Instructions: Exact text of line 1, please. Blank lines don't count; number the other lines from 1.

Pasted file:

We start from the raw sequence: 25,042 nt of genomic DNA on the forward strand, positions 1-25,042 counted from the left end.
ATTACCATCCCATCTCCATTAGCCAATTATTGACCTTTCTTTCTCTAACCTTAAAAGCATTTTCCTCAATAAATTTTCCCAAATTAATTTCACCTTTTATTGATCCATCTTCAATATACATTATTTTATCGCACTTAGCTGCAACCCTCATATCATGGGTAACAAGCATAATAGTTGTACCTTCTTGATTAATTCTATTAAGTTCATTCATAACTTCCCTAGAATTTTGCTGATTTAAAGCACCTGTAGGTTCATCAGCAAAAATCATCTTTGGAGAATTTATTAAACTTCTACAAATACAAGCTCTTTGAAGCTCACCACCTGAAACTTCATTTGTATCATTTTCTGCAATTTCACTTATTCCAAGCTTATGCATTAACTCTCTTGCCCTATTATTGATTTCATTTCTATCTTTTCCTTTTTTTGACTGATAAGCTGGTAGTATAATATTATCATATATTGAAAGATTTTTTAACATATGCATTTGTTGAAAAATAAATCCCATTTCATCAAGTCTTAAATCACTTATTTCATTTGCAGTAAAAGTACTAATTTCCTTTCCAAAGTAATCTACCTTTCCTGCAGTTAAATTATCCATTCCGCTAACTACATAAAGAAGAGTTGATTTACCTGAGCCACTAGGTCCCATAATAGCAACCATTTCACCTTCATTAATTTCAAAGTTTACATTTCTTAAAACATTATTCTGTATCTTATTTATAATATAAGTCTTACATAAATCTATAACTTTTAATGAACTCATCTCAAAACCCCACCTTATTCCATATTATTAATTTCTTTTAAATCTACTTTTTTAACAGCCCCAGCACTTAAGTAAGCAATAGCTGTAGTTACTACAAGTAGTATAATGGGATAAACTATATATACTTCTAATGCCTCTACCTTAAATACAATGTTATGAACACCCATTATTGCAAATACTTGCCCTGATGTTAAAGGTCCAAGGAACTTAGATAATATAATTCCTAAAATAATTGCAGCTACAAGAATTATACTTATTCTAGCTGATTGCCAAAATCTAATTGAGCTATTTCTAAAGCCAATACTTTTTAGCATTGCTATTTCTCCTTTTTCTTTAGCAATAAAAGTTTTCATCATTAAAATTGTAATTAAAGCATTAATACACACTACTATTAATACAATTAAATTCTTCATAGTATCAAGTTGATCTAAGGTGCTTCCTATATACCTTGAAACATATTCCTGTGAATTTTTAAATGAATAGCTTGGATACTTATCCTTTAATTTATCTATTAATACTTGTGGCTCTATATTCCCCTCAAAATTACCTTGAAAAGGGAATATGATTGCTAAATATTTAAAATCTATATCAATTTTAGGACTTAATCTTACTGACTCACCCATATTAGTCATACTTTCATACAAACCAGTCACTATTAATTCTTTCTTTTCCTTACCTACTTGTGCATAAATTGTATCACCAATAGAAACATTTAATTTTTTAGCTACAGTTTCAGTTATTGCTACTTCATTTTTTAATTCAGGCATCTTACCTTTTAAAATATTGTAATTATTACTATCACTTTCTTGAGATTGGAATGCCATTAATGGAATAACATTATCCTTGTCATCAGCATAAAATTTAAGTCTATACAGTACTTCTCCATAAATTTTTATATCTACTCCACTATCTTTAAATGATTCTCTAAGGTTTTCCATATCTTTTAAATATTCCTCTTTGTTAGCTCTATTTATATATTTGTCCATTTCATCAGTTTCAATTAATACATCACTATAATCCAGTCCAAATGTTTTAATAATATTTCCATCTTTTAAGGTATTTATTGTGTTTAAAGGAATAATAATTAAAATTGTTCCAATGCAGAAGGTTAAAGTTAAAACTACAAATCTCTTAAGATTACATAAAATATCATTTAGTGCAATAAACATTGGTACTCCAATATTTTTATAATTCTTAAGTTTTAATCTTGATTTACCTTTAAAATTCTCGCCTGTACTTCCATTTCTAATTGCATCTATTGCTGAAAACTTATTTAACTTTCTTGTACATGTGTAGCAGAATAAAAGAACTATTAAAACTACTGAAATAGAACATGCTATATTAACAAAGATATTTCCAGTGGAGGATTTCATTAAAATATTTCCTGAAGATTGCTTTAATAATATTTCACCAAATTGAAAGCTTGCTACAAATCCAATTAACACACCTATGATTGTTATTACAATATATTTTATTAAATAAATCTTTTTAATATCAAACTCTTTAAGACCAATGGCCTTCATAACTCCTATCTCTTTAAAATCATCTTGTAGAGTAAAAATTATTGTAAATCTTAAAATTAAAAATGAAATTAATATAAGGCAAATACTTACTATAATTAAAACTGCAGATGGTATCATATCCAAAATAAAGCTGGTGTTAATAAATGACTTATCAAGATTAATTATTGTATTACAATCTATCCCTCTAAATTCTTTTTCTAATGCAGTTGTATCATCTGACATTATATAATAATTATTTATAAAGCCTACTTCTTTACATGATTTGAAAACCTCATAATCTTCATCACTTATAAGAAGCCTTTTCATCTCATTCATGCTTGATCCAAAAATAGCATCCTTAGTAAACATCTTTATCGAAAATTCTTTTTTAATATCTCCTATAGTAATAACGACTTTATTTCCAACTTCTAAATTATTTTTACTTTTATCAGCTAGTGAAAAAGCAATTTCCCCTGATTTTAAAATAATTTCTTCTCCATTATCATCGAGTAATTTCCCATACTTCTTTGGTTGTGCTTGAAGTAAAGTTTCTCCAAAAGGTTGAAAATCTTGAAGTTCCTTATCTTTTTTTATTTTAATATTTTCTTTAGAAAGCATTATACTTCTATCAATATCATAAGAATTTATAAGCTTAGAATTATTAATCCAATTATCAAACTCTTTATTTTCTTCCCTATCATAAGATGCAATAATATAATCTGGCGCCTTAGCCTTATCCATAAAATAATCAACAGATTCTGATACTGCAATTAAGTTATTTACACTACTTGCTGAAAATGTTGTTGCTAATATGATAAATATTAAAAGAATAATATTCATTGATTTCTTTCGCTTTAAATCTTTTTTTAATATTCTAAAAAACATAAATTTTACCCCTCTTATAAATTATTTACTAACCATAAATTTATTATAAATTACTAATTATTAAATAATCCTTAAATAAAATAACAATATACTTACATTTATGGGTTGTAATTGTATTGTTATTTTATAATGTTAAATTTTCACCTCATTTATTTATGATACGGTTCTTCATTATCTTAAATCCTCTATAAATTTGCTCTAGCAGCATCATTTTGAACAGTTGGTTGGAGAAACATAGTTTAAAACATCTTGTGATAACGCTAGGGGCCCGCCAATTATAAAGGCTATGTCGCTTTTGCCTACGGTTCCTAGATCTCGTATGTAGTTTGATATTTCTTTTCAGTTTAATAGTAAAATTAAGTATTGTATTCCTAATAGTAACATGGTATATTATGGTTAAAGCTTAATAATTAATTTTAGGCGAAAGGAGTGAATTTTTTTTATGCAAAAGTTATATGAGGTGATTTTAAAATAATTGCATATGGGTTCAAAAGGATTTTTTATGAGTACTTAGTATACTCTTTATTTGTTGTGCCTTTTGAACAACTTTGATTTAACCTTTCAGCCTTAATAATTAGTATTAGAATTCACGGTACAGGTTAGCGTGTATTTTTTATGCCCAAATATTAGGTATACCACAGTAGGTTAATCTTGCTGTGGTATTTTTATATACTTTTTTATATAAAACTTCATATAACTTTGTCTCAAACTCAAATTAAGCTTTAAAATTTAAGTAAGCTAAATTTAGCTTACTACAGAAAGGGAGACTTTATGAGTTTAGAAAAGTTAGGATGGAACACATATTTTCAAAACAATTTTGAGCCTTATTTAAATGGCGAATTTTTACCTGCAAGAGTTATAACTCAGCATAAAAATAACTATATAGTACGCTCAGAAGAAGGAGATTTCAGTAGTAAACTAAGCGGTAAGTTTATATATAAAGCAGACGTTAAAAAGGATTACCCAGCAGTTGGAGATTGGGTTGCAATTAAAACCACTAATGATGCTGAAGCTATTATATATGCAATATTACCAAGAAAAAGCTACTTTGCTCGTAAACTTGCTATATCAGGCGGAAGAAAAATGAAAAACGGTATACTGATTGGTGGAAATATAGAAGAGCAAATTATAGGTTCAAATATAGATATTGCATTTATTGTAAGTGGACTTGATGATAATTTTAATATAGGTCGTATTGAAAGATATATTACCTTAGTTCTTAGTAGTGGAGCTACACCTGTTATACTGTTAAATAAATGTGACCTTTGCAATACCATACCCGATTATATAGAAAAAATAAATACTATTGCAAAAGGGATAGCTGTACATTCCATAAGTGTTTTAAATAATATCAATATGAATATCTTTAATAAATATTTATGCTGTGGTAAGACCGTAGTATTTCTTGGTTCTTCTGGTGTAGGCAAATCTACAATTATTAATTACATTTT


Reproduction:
We start from the raw sequence: 25,042 nt of genomic DNA on the forward strand, positions 1-25,042 counted from the left end.